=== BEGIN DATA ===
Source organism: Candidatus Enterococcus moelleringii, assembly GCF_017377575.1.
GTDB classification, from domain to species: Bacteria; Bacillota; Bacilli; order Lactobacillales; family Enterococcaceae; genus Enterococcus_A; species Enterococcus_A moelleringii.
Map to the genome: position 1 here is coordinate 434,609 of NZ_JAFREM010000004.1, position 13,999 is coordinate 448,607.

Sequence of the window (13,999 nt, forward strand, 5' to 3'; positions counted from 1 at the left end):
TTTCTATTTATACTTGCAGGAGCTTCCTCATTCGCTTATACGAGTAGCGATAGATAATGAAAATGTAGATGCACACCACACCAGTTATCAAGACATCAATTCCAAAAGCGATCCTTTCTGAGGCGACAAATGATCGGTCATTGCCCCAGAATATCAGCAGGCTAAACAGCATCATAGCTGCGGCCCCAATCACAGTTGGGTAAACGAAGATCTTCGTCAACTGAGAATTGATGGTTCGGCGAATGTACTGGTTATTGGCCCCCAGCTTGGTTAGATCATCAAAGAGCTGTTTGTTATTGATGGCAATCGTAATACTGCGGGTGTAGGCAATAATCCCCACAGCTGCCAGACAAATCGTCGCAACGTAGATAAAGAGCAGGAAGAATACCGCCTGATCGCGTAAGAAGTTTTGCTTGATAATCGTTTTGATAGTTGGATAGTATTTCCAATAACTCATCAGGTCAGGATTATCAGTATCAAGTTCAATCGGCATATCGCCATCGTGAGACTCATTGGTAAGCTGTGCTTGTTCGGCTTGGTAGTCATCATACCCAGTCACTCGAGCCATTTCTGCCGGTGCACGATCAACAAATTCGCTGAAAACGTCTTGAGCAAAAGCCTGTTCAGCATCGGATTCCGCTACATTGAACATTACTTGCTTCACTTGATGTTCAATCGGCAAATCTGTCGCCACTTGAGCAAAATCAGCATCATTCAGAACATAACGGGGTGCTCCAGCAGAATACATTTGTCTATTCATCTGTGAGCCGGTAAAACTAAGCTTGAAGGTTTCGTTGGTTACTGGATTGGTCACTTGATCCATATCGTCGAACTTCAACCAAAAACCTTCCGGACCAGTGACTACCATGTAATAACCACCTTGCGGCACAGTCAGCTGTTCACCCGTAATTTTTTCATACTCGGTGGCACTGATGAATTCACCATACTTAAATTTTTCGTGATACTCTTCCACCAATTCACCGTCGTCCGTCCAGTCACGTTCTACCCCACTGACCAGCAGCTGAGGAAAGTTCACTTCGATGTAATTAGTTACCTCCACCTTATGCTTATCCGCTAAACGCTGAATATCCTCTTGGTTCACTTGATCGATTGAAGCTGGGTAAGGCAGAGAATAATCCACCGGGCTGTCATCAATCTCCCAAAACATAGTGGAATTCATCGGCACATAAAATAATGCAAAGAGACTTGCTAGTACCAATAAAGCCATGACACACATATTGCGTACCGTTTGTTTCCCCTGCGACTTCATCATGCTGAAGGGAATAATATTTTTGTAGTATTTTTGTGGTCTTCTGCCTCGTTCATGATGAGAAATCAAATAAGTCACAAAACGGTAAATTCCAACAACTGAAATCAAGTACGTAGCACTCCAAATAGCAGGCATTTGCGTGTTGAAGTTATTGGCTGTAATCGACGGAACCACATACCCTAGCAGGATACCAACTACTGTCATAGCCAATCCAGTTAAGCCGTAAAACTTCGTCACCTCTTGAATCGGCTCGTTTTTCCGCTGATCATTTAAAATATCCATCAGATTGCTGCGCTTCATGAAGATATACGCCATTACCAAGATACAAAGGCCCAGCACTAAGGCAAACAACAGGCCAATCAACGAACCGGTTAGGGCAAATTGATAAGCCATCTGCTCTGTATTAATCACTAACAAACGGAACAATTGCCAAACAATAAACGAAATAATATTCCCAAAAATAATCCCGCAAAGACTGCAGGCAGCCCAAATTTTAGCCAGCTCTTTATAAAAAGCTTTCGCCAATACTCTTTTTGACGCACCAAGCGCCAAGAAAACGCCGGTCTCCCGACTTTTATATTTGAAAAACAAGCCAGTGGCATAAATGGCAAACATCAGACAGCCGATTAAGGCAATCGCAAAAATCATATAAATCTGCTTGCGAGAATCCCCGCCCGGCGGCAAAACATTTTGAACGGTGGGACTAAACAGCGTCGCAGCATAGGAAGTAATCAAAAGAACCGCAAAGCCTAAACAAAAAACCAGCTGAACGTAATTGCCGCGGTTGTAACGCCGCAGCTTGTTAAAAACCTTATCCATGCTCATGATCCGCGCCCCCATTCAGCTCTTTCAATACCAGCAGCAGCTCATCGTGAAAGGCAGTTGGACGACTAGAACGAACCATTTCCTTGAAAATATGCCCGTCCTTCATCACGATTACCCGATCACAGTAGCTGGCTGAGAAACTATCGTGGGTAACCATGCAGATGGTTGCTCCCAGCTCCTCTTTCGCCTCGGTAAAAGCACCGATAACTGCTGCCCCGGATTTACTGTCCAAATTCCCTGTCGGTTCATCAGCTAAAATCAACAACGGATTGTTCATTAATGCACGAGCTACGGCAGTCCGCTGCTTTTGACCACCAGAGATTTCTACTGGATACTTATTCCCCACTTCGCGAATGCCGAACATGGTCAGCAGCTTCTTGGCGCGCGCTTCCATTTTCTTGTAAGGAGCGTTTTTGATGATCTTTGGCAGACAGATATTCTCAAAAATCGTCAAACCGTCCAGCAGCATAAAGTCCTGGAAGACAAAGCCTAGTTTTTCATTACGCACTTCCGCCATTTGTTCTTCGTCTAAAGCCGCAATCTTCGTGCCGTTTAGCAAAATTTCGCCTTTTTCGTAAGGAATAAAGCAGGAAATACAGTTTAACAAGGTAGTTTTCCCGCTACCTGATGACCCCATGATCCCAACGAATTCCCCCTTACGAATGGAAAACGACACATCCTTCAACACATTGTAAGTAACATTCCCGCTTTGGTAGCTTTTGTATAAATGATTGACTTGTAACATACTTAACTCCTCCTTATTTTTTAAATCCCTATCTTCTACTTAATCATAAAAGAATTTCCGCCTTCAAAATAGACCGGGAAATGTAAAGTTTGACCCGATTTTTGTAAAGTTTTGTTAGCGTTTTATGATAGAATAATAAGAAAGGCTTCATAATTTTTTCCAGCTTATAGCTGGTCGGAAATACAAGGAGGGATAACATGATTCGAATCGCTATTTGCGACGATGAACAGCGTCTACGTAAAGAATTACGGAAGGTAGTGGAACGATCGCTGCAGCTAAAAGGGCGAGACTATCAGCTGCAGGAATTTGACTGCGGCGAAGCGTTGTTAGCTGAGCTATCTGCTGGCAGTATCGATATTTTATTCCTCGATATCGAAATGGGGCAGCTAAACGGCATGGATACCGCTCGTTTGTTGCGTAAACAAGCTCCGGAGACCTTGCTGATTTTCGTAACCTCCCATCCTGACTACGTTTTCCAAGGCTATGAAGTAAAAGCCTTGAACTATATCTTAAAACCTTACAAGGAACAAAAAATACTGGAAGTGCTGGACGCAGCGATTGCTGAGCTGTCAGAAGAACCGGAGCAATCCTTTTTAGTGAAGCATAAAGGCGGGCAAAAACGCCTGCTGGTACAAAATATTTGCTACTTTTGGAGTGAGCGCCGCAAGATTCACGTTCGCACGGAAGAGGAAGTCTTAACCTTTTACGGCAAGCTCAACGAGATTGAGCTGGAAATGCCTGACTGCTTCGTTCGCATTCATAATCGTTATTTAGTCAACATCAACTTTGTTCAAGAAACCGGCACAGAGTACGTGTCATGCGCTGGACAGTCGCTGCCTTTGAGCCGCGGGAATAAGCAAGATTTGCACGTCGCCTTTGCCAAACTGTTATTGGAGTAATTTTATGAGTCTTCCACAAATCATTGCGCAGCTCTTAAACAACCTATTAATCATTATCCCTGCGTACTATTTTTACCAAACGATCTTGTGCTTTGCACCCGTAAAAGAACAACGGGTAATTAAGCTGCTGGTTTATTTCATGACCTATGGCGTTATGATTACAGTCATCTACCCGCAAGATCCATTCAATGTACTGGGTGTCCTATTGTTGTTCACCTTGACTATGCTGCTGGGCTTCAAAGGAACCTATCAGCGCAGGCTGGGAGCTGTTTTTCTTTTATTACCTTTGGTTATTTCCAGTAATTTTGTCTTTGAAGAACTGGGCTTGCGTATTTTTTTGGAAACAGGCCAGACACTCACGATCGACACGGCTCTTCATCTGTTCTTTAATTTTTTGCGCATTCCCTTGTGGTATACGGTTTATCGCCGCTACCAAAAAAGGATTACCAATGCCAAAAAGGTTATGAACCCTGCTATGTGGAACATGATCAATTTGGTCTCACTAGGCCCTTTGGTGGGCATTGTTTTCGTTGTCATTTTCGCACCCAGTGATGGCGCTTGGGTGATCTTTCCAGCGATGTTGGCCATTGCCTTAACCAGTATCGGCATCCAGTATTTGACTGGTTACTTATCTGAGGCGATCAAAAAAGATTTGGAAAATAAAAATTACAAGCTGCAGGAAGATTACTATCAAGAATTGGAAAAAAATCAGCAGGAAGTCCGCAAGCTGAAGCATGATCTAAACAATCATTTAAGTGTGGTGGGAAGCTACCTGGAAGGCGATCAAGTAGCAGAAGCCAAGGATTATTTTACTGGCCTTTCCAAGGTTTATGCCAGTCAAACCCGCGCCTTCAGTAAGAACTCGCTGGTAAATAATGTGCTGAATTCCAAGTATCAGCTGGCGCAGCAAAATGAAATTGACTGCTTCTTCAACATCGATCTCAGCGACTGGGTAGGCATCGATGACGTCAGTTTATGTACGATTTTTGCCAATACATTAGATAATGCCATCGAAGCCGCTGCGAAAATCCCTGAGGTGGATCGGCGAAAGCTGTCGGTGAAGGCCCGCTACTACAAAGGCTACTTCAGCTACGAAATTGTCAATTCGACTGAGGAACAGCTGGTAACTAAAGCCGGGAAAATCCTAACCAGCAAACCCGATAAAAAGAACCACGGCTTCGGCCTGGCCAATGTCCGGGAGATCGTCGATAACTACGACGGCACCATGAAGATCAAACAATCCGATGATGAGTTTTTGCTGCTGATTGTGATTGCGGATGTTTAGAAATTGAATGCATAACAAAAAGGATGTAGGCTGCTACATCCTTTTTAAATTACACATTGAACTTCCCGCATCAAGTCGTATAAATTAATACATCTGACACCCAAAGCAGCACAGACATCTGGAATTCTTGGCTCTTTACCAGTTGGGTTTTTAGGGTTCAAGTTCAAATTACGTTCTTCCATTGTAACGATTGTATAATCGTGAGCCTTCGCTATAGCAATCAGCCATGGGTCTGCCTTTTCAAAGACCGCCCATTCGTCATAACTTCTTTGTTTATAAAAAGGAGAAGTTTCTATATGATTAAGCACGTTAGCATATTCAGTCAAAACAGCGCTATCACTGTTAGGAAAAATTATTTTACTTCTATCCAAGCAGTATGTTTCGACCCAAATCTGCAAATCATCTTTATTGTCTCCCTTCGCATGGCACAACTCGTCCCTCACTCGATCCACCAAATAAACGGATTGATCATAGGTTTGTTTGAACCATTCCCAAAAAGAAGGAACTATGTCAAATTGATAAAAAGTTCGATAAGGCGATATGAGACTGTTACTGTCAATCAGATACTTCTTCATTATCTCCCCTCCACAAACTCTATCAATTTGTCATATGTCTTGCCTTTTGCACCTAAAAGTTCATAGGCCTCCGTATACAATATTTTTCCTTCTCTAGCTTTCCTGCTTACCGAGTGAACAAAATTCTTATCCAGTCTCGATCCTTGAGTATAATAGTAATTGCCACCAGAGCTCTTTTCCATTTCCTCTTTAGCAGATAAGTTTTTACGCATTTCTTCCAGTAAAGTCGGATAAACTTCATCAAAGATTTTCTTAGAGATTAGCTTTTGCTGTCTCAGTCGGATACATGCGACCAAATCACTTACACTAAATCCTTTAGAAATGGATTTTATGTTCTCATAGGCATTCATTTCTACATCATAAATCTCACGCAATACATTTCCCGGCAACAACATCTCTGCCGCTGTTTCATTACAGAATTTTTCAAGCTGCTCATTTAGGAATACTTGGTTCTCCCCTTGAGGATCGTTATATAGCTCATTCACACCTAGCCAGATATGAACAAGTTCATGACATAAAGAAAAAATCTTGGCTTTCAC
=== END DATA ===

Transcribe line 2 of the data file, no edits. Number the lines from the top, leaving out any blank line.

GTDB classification, from domain to species: Bacteria; Bacillota; Bacilli; order Lactobacillales; family Enterococcaceae; genus Enterococcus_A; species Enterococcus_A moelleringii.